Jean Durand (FR 1912)

This film anticipates several of the later BISON 101 Indian pictures produced by Thomas Ince (e.g., The Massacre, The Lieutenant’s Last Fight) in that it tells a story about how American Indians were treated badly by the United States government. In South Dakota (where Hamman had lived among Sioux Indians), Chief Yellow Fox gets into a dispute with a government agent over compensation owed to his tribe, and the agent shoots and wounds him in the hand. After the agent’s wife (apparently also an Indian) bandages the wound, Yellow Fox reports the humiliation to his tribesmen, and they vow revenge. At night they set fire to the small town, and the settlers there flee on horseback and in carts and wagons. As the Indians attack one wagon, Yellow Fox is shot, and he goes off to die alone on a hilltop.
The second film that Durand and Hamman shot in the Camargue region, La Prairie en feu makes more use of its flat, marshy landscape for both the Indians and white settlers to travel across. The town of Sioux Falls, however, is little more than a few wooden buildings (with a barely visible bank and saloon, side by side), and the only evidence of the Indians’ fire comes in distant plumes of smoke and then the smoke engulfing the buildings. Tinting and toning helps overcome these limitations, especially in the concluding scenes. In the first, purple toning enhances the settlers’ herding of cattle across the watery plain, most notably in a painterly image of two bare trees reflected in the foreground water as horsemen and cattle come forward in the background. In the other, red tinting heightens the scene of Yellow Fox’s ironic death, as he staggers to the top of a burning hilltop, wraps himself in a robe, and lays down in the swirling smoke.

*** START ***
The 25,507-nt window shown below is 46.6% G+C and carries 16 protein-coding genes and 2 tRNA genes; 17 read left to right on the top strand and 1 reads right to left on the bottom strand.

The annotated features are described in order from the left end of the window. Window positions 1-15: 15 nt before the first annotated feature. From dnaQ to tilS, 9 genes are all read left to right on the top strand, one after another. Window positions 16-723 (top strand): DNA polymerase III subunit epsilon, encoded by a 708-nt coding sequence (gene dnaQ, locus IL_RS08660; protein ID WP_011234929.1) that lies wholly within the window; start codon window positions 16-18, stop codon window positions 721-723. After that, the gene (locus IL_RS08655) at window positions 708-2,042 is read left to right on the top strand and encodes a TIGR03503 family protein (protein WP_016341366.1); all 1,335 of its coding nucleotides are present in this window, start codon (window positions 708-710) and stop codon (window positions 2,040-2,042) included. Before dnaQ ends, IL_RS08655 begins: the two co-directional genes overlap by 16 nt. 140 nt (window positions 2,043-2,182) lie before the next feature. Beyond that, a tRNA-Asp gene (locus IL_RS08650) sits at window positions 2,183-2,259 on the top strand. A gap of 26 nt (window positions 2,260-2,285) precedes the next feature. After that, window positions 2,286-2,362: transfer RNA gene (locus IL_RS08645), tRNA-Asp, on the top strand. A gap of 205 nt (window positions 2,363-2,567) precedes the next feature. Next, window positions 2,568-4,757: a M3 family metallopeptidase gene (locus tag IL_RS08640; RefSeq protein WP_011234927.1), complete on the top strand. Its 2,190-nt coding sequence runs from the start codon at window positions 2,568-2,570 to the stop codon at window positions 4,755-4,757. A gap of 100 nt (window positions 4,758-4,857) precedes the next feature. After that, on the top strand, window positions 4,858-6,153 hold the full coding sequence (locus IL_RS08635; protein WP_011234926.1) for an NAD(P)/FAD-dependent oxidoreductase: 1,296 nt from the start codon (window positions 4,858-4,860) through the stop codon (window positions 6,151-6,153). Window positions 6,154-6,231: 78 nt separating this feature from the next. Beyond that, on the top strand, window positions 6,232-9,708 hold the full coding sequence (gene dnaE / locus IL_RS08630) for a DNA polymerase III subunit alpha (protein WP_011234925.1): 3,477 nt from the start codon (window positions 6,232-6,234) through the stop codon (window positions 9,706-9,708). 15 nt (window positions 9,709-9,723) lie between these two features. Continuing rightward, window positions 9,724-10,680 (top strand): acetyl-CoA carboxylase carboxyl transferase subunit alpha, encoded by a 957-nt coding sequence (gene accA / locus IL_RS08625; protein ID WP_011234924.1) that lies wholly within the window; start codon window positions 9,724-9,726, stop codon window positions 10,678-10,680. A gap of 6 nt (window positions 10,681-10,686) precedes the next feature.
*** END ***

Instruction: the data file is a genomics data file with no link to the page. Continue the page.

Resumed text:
Richard Abel

scen: Joë Hamman.
cast: Joë Hamman (Yellow Fox), Berthe Dagmar (Mrs. Brooks), Ernest Bourbon (William Brooks), Gaston Modot, Pollos (indiani/Indians), Folco de Baroncelli (abitante di Sioux Falls/Sioux Falls inhabitant), Vesta Harold.
prod: Gaumont.
uscita/rel: 19.01.1912.
copia/copy: DCP, 300 m., 13’40”, col. (imbibito e virato/tinted & toned); did./titles: NLD.
fonte/source: Gaumont Pathé Archives, Saint-Ouen, Paris.